Happy Birthday Mr. Joyce
Dear Mr. Joyce,
I just wanted to wish you a very happy birthday and many happy returns on the day. I know you’re dead and all, but why should that stop anyone from celebrating a birthday?
Today is also the anniversary of the first publication of Ulysses, but duh, you don’t have to be reminded of that.
But I betcha don’t know that today is also the day that I made it to the end of Ulysses. Yes, yep, yes, yes, yes, yes, yep, I finished it this morning. Hah! Hah! Hah! I did it! I did it! I did it!
Okay, maybe you know that too since you are looking down from the great café in the sky and you’re probably wondering why that chick in LA keeps looking at a tourist map of Dublin while reading the book. All I can say, Mr. Joyce, is some readers like the scholarship and the cliff notes, me, I like the tourist map. It’s colorful.
I gotta tell ya, Mr. Joyce, just between you and me, so many smart men have told me they can’t read your book. They try too hard. They think too much. They want to understand it all. I’ll tell ya, straight up no ice, I didn’t understand it all. I don’t have your brain. I only have my brain. Sometimes my brain would glaze over and I would think of other things---mostly sexy things, you bring that out of me, Mr. Joyce. Still, I liked all the things I didn’t understand and all the things I did. I even laughed out loud a bunch of times. Dude, dude, you are so fuckin’ funny.
Most importantly, your book made me lose time. Your book which is all about the time of a single day made my internal clock go completely off. Sometimes, after reading for awhile, I would look up at the clock and an hour passed, but it didn’t feel like an hour. It felt like only ten minutes. Still, I wouldn’t have traded that intense hour for anything. It’s like wow. It’s better than movies.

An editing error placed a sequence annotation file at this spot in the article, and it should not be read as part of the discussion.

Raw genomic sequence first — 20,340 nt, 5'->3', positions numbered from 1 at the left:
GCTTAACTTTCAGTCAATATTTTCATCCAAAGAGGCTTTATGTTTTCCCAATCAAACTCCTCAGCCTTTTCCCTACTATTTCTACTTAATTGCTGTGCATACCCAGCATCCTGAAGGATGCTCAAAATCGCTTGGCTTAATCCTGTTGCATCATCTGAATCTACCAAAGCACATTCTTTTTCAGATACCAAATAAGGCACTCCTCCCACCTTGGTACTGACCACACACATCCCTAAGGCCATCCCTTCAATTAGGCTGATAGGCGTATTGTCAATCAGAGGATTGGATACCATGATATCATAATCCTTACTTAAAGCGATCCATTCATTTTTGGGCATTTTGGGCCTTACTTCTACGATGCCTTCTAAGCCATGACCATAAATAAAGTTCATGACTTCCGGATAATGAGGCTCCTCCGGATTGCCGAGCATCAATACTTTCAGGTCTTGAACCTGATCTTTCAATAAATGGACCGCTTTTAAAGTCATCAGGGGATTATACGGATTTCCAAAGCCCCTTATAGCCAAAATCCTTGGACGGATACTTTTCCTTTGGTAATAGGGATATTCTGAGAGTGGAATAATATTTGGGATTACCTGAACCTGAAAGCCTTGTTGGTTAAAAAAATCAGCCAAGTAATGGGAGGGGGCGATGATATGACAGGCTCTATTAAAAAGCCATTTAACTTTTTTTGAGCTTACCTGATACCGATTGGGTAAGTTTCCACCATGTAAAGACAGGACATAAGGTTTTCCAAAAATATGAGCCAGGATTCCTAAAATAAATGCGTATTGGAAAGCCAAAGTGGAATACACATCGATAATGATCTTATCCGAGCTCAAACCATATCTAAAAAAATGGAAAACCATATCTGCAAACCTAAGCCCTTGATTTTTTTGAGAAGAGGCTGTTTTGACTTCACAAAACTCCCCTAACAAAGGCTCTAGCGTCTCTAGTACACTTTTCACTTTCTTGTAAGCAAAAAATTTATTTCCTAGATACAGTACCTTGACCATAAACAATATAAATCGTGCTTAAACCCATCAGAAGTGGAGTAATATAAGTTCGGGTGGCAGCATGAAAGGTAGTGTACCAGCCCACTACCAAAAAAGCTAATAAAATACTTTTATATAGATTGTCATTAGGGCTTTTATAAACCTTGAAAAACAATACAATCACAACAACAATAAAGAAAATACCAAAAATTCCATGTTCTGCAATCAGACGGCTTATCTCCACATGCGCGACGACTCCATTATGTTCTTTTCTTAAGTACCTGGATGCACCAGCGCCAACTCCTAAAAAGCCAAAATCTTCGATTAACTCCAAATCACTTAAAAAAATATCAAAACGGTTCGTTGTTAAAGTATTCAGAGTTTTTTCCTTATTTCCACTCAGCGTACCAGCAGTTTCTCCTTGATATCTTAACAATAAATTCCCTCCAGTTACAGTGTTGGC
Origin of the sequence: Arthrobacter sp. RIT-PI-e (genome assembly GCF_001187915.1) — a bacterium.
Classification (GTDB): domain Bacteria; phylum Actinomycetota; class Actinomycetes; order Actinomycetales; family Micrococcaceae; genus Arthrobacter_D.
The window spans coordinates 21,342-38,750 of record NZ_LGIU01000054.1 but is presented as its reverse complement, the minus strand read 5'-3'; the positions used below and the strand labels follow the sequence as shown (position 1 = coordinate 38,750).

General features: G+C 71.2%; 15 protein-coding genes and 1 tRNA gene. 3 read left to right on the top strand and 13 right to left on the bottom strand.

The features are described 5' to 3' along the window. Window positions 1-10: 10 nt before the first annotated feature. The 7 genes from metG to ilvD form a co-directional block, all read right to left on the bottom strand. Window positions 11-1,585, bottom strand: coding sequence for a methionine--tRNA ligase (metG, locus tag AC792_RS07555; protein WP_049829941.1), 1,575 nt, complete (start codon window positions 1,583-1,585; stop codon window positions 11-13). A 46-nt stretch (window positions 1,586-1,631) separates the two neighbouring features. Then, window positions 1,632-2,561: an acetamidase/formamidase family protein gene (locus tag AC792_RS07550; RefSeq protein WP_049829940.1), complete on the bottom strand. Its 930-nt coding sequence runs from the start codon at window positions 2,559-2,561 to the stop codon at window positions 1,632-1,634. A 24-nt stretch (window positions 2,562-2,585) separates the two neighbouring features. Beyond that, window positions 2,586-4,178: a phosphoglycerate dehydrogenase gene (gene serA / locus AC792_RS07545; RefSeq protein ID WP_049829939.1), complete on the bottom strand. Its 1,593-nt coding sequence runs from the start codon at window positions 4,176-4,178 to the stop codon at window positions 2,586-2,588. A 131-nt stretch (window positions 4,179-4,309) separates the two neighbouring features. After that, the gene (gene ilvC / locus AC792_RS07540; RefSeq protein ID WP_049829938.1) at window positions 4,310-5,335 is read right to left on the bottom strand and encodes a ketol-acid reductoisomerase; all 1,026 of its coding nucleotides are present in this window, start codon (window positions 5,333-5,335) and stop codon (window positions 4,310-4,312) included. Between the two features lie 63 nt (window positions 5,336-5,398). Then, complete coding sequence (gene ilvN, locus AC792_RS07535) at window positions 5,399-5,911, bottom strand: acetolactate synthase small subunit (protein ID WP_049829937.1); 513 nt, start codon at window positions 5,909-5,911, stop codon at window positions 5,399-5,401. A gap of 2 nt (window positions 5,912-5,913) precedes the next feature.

People talk so much about escaping into books and how a great novel can take you out of yourself and your life. Your book didn’t do that. It brought me more into myself. Like that scene on the beach with Gerty and her friends and their annoying children and how Gerty looks over at Bloom with all her seventeen year old virgin romanticism and oh what you say in that section is so beautiful about how her previous suitor was so far away because she saw her whole destiny in Bloom. Then, then, then, how you switch up the point of view over to Bloom who views Gerty with an experienced sexual eye. And there are fireworks! Sweeet.
And then in the next chapter, you had to be an asshole muthafucker and go into heightened language. But I got through it because I’m just that crazy, and I knew you’d change it up again and again---which you did.
You see, Mr. Joyce, I am child of television and internet. I grew up with rapid editing and images coming at me so fast that it could make one half blind. You might shift fast and dodge and duck, but I’m right there in the ring with ya only we ain’t fighting. We’re just doing our dance. Reading you is a dance, it’s salsa, and I’m letting you lead. Same song and dance. Same song and dance.
Do you know about rap music, Mr. Joyce? I think you’d like rap music. I think you’d get along with the rappers up there on your cloud. Maybe you guys could go and beat up some scholars.
And by the way, that whole Molly Bloom final chapter, where did you learn about all that woman stuff? You must’ve known a really great woman. And why didn’t you write an instruction manual for men?
Anyway, say hello to Flann O’Brien for me. You might want to let him know that a movie adaptation is being done of his At Swim Two Birds. Damn all if I know how they’re gonna do it, but some really good actors are involved. I wonder if any of them will turn into swans.
That’s all from me, Mr. Joyce. I really did love your Ulysses. Don’t worry, I’m not gonna quote it back to you or anything lame like that. I just hope you have a nice birthday up on your cloud and that you get to drink as much Swiss wine as immortally possible.